Lawmakers to allow subpoenas for violence program

Associated Press

SPRINGFIELD, Ill. (AP) — Gov. Pat Quinn’s troubled anti-violence program faces another layer of scrutiny after a legislative panel approved subpoena powers for itself Tuesday to dig into how the program’s money was spent before and after Quinn’s election campaign in 2010.

The bipartisan committee acted as more details emerged about Quinn’s Neighborhood Recovery Initiative, with a prominent Democrat, Cook County Circuit Clerk Dorothy Brown, acknowledging that she worked for a nonprofit founded by her husband that received money through it.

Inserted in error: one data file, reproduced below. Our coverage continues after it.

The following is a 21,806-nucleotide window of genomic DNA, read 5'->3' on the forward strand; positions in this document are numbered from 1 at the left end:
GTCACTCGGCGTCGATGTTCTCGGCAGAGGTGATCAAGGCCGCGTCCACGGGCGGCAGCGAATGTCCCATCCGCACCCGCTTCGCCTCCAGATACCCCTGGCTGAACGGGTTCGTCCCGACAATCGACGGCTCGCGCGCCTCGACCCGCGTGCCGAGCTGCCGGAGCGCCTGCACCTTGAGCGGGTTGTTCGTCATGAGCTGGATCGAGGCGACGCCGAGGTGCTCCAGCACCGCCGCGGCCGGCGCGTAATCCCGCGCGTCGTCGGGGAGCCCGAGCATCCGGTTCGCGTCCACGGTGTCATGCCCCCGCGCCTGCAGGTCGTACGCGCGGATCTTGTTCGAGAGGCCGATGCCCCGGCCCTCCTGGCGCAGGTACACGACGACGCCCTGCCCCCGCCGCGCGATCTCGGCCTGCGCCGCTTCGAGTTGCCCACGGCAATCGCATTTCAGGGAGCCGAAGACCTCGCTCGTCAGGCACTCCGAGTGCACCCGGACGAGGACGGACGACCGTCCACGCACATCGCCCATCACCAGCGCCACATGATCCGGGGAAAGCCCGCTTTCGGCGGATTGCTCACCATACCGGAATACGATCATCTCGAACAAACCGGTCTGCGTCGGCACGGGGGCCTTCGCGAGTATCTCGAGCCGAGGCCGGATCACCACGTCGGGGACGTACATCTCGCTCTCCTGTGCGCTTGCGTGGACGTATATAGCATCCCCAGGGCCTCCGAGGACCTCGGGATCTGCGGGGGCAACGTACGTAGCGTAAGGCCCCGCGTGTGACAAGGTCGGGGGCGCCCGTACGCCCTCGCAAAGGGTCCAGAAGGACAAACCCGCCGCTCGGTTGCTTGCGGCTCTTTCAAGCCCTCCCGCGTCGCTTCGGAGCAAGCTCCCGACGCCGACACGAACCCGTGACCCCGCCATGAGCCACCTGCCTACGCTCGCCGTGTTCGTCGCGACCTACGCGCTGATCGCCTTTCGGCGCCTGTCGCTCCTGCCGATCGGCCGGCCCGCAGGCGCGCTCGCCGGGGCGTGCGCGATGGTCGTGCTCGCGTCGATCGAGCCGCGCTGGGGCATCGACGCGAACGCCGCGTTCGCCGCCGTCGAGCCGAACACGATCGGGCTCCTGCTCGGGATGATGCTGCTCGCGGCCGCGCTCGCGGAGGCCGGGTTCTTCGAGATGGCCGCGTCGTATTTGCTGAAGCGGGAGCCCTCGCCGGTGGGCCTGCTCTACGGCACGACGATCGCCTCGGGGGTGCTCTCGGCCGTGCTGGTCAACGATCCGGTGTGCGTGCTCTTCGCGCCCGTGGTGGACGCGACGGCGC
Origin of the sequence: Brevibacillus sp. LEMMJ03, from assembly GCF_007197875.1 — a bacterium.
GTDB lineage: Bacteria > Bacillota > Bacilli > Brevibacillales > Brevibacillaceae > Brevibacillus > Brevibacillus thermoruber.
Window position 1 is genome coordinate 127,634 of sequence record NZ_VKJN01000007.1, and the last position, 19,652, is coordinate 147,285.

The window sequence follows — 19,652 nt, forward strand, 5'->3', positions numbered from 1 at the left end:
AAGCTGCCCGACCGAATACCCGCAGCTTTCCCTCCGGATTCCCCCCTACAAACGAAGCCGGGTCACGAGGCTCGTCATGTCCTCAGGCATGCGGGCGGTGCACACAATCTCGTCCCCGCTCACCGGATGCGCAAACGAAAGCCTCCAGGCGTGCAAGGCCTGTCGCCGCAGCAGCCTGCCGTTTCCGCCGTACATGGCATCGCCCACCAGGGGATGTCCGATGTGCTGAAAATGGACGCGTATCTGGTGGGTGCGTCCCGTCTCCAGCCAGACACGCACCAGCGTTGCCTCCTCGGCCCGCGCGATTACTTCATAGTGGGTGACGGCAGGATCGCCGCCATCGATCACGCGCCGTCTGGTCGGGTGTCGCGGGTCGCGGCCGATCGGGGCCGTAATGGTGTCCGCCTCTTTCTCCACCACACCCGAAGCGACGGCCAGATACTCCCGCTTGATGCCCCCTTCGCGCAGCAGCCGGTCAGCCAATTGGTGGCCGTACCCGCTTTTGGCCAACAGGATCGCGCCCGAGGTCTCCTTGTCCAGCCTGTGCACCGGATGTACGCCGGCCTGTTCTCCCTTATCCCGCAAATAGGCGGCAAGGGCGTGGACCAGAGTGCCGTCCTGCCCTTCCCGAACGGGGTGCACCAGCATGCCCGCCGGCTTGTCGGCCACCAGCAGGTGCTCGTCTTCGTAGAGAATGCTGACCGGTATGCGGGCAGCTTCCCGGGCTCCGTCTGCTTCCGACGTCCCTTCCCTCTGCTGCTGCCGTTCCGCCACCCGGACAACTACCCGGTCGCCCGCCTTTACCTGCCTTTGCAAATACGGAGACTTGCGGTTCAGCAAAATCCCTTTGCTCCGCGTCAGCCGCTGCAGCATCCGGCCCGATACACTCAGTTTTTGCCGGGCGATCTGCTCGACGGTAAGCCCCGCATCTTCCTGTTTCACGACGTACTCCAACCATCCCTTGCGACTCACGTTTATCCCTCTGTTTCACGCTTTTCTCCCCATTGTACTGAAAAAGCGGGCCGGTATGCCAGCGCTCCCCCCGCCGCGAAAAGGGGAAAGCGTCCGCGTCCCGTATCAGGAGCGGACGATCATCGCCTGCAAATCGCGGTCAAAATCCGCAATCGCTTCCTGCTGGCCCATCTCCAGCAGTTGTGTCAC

The Legislative Audit Commission, which helps review the use of public funds, voted 10-1 in favor of the rarely used maneuver to look into the 2010 program, which critics have likened to a “political slush fund.” Already it is the subject of a scathing state auditor’s report for mismanagement and spending as well as federal and Cook County probes.

“We’ve got to get to the bottom of this,” said State Sen. Jason Barickman, a Bloomington Republican on the committee.

Barickman did not detail how he wanted the panel to proceed on the matter, but spoke of gathering a list of witnesses who could testify about it.

The committee’s vote followed Brown’s acknowledgement that she had worked as an unpaid accountant for her husband’s Dream Catchers Community Development Corp. Benton Cook’s program contracted with Chicago Area Project, which oversaw organizations receiving money through the Neighborhood Recovery Initiative.

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